Informatics, TU Vienna

HCI Laboratory at Masaryk University and its Current Research Topics

This talk aims to present current areas of interest of the Human Computer Interaction Laboratory at the Faculty of Informatics, Masaryk University, Brno.

Abstract

This talk aims to present current areas of interest of the Human Computer Interaction Laboratory at the Faculty of Informatics, Masaryk University, Brno. Our small research group currently concentrates on several topics. The largest project called CAVER is dedicated to analysis and visualization of protein structures. This long-term project is based on a tight cooperation with the group of biochemists (also from Masaryk University). In the talk I’ll concentrate on the main principles and future challenges of this project. Other projects include:

  • Modular system for virtual reality using the OptiTrack as an input device. It aggregates many modules of different usage – rendering of a dynamically generated and hierarchically structured world (which contains e.g. terrain, cities, road networks and/or various natural elements), artistic creations such as free hand painting in 3D space, geometrical and string sculptures or fractal rendering, real-time motion capture and other.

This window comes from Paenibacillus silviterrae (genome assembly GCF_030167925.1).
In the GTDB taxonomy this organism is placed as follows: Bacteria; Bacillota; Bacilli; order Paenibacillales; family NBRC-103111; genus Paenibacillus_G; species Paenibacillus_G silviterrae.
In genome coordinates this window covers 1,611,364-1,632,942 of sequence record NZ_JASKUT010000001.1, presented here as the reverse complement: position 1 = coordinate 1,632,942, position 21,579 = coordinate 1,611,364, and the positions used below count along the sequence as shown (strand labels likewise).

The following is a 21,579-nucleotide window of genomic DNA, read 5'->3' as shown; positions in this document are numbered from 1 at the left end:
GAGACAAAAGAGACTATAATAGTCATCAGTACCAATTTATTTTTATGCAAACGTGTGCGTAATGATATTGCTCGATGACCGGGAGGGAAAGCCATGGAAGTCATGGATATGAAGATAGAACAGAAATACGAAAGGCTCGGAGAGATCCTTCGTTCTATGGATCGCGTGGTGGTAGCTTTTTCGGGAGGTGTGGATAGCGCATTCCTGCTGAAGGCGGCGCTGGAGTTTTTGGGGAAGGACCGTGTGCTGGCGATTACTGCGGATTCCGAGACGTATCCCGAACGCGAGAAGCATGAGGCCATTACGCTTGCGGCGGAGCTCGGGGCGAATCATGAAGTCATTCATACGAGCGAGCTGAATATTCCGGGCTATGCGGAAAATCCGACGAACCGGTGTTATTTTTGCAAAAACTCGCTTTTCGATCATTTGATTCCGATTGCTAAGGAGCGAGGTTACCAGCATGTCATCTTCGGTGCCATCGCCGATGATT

• Project dealing with the forensic facial identification (called FIDENTIS). In this project, we cooperate with the Department of Anthropology at the MU. Currently the software is able to create 3D facial composite, to extract various feature points and to compare faces.
  • Parallel construction of acceleration data structures for ray tracing on the GPU (in cooperation with Department of Computer Graphics and Interaction at the Czech Technical University in Prague).
  • Exploring new methods for collision detection between highly detailed objects with applications in haptics.

Biography

Barbora Kozlíková received her Ph.D. at the Faculty of Informatics, Masaryk University, in December 2011. The topic of the thesis was Visualization Techniques for Static and Dynamic Protein Molecules and Their Channels. In 2012 she spent 6 months in a commercial sector - she worked as a programmer and analyst at Home Credit International. Since July 2012 she works as an assistant professor at the Department of Computer Graphics and Design (Faculty of Informatics). The main areas of interest include computational geometry and visualization.

Note

This lecture is organized by the Computer Graphics Group at the Institute of Computer Graphics and Algorithms. Supported by VRVis and the Austrian Computer Society (OCG).